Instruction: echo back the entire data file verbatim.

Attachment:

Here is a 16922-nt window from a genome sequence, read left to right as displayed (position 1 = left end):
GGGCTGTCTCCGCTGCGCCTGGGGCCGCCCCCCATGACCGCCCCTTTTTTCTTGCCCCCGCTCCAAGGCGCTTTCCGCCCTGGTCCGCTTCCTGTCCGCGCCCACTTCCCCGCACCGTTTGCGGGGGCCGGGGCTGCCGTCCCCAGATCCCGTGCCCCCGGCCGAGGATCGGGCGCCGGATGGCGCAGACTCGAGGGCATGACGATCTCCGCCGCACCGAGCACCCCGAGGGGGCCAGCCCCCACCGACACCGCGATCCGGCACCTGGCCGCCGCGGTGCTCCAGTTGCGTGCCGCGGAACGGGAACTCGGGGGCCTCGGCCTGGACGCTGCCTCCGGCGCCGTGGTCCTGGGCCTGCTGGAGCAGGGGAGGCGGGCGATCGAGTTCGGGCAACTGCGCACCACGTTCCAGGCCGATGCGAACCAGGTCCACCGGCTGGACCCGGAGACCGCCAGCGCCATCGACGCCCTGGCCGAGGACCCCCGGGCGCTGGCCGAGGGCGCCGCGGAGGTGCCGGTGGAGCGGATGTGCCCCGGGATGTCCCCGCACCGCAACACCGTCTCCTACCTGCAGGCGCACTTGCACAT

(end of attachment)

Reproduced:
Here is a 16922-nt window from a genome sequence, read left to right as displayed (position 1 = left end):
GGGCTGTCTCCGCTGCGCCTGGGGCCGCCCCCCATGACCGCCCCTTTTTTCTTGCCCCCGCTCCAAGGCGCTTTCCGCCCTGGTCCGCTTCCTGTCCGCGCCCACTTCCCCGCACCGTTTGCGGGGGCCGGGGCTGCCGTCCCCAGATCCCGTGCCCCCGGCCGAGGATCGGGCGCCGGATGGCGCAGACTCGAGGGCATGACGATCTCCGCCGCACCGAGCACCCCGAGGGGGCCAGCCCCCACCGACACCGCGATCCGGCACCTGGCCGCCGCGGTGCTCCAGTTGCGTGCCGCGGAACGGGAACTCGGGGGCCTCGGCCTGGACGCTGCCTCCGGCGCCGTGGTCCTGGGCCTGCTGGAGCAGGGGAGGCGGGCGATCGAGTTCGGGCAACTGCGCACCACGTTCCAGGCCGATGCGAACCAGGTCCACCGGCTGGACCCGGAGACCGCCAGCGCCATCGACGCCCTGGCCGAGGACCCCCGGGCGCTGGCCGAGGGCGCCGCGGAGGTGCCGGTGGAGCGGATGTGCCCCGGGATGTCCCCGCACCGCAACACCGTCTCCTACCTGCAGGCGCACTTGCACAT